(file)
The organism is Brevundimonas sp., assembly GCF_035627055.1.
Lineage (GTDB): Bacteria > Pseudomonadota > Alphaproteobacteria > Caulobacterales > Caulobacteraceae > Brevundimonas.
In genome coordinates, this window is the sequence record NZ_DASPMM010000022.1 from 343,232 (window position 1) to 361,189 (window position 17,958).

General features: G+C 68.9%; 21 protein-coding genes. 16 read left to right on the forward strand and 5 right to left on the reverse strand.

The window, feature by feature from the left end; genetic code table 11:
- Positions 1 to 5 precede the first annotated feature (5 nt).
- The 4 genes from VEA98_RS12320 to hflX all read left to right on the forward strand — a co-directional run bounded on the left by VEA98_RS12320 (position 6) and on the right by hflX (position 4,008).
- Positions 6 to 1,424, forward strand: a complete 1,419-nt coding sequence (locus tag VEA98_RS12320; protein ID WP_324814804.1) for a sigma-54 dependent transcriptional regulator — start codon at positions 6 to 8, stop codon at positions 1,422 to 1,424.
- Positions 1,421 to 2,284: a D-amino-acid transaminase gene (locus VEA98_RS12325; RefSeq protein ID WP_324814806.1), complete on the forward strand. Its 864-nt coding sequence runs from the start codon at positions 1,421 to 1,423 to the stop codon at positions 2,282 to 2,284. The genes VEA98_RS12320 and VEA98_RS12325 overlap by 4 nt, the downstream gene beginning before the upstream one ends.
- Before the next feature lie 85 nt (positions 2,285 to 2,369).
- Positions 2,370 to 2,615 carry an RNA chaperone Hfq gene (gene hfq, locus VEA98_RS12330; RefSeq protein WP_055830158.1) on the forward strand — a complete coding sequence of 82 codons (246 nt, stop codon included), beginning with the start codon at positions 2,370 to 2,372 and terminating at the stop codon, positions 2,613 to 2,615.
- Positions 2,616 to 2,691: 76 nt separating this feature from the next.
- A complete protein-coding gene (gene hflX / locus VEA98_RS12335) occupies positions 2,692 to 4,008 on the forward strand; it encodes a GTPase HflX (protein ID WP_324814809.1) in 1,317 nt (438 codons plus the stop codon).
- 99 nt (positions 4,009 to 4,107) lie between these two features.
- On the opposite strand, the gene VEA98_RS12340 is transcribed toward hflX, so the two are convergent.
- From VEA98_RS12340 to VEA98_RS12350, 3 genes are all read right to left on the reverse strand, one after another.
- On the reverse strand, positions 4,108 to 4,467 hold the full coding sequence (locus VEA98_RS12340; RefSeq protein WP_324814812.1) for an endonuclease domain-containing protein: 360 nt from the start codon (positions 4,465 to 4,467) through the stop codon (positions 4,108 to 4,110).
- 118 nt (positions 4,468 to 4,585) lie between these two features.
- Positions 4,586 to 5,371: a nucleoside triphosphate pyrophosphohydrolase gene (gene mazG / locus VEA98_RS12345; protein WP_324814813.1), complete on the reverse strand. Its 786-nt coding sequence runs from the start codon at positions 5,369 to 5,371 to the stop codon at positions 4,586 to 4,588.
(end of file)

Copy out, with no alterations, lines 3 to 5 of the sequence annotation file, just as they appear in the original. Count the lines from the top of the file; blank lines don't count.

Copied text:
In genome coordinates, this window is the sequence record NZ_DASPMM010000022.1 from 343,232 (window position 1) to 361,189 (window position 17,958).

General features: G+C 68.9%; 21 protein-coding genes. 16 read left to right on the forward strand and 5 right to left on the reverse strand.

The window, feature by feature from the left end; genetic code table 11: